Ed Bark
    Not everything meshes perfectly. But far more often than not, House of Cards remains an absorbing tale of high-level government dysfunction populated by double-dealers who hold their aces under the table.
    • 66 Metascore
    • 83 Reviewed by
      Ed Bark
    Fox seems to be on the right track, though, with a lead character who has ample potential to gawkily bloom and grow.
    • 92 Metascore
    • 83 Reviewed by
      Ed Bark
    The Americans remains one of television’s very best drama series. Still, this season so far is not up to the fly-high level of the first two.
    • 69 Metascore
    • 83 Reviewed by
      Ed Bark
    The Detour isn’t always in full command of its absurdities, but the killer lines keep coming.
    • 83 Metascore
    • 83 Reviewed by
      Ed Bark
    Time of Death breathes new life into a handful who chose otherwise. And with this series, they also chose pretty wisely.
    • 79 Metascore
    • 83 Reviewed by
      Ed Bark
    After a ridiculous opening bit--in which Maya recklessly drives the entire family to a restaurant whose 50 percent off coupon will expire in three minutes--both Driver and the show settle into a solid and for the most part amusing groove.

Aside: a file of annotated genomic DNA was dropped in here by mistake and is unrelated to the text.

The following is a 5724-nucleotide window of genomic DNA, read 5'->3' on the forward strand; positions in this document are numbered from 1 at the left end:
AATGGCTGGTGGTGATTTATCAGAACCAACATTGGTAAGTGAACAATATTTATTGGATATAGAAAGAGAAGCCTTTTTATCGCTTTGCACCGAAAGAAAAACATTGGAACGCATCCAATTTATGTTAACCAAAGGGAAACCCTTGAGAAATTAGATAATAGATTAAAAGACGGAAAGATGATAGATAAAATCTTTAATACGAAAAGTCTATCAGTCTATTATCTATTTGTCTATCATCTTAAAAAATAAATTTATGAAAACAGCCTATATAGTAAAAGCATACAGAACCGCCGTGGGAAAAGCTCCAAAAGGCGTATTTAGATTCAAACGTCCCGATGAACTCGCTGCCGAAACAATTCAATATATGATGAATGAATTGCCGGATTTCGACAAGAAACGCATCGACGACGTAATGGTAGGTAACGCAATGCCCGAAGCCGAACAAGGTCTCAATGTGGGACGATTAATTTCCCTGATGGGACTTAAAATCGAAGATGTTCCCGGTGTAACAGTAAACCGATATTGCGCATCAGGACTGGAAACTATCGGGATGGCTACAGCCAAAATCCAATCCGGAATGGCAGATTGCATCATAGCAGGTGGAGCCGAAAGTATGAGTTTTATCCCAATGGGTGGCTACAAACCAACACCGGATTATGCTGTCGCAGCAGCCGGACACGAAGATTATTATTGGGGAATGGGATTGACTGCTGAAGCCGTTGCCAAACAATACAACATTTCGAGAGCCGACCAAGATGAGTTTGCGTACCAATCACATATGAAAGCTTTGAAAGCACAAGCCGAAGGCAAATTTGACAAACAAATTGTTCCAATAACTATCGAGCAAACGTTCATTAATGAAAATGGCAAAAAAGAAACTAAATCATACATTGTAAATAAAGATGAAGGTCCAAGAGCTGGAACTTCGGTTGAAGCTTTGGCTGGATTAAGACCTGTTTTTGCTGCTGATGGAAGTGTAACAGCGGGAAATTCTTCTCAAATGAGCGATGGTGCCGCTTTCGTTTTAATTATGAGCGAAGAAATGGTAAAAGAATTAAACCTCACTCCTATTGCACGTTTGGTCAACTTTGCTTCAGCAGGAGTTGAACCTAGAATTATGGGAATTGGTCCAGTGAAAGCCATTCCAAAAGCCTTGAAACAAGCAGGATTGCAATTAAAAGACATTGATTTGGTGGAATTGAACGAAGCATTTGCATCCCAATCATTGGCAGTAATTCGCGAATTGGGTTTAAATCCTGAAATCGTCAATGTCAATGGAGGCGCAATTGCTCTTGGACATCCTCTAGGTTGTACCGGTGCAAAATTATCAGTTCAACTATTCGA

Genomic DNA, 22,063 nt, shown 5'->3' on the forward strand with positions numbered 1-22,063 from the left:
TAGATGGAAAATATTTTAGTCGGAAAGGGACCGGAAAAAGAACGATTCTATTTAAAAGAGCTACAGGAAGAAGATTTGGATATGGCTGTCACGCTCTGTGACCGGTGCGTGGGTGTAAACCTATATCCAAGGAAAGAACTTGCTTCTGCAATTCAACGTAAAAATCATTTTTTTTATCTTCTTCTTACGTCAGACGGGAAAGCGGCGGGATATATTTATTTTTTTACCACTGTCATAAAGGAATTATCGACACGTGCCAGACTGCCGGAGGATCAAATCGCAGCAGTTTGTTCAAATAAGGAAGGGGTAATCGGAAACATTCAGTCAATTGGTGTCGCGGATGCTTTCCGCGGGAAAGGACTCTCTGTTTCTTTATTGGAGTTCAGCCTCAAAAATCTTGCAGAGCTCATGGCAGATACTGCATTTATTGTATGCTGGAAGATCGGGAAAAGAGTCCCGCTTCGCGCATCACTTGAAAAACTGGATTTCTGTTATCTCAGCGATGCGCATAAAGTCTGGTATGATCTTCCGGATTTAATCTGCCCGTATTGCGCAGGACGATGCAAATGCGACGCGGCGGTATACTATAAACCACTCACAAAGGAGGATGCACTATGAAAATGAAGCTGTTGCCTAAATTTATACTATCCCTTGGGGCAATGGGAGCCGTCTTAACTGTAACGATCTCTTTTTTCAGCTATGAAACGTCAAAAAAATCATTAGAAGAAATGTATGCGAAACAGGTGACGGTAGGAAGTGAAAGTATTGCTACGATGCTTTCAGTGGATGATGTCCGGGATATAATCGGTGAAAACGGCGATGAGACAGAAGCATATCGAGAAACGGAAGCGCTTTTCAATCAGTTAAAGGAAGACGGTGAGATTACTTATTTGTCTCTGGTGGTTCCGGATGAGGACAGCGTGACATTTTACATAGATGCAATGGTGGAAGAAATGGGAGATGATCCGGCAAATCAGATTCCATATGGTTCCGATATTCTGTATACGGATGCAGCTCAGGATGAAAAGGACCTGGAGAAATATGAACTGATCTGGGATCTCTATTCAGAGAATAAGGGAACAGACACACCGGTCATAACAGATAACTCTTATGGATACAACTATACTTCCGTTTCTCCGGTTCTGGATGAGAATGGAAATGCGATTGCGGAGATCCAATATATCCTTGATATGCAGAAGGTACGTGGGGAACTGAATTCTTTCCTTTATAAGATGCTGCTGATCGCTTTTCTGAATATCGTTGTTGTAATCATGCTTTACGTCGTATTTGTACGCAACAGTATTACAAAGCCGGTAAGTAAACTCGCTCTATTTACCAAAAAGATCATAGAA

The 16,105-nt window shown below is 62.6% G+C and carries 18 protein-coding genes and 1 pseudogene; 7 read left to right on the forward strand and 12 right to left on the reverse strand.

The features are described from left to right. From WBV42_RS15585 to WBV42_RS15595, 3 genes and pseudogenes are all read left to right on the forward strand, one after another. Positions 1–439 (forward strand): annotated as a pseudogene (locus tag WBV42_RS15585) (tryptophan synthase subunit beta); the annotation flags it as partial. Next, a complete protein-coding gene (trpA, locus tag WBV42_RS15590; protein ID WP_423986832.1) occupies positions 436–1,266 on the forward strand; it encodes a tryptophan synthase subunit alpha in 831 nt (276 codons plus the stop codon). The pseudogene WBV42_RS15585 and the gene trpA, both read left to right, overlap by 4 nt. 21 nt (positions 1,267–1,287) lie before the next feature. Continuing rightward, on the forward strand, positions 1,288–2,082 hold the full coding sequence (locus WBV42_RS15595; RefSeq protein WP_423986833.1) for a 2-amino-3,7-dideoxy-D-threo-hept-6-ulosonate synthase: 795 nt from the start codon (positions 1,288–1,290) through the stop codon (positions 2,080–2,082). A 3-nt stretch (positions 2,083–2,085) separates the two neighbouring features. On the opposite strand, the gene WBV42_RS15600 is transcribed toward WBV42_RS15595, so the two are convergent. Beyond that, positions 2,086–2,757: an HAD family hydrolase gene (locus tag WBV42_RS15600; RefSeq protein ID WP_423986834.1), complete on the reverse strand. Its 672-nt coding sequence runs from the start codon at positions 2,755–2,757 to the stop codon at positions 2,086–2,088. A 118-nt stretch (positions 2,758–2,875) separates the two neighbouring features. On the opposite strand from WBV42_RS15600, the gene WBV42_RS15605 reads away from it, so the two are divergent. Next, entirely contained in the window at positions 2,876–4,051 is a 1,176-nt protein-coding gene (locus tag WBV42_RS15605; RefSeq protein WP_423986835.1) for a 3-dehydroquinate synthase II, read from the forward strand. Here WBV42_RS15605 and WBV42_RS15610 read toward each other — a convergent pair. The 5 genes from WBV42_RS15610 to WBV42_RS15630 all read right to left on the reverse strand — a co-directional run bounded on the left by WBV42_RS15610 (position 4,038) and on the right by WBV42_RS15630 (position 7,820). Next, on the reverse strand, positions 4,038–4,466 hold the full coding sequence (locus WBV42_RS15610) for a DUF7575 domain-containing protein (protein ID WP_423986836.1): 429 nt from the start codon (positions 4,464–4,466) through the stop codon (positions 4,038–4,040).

• 78 Metascore
    • 83 Reviewed by
      Ed Bark
    Angie Tribeca, starring Rashida Jones (Parks and Recreation) in the title role, is hysterical at times, amusing in others and never far from a sight gag or throwaway line.
    • 66 Metascore
    • 83 Reviewed by
      Ed Bark
    A&E's Bates Motel is both mesmerizing and sometimes absurd in its rewind to Norman Bates (Freddie Highmore) as a repressed 17-year-old.
    • 83 Metascore
    • 83 Reviewed by
      Ed Bark
    The History network, in on-air partnership with Lifetime and A&E, has brought forth a Roots that stands tall on its own, but without surpassing the production that once gripped a nation and should still be seen by viewers of all ages.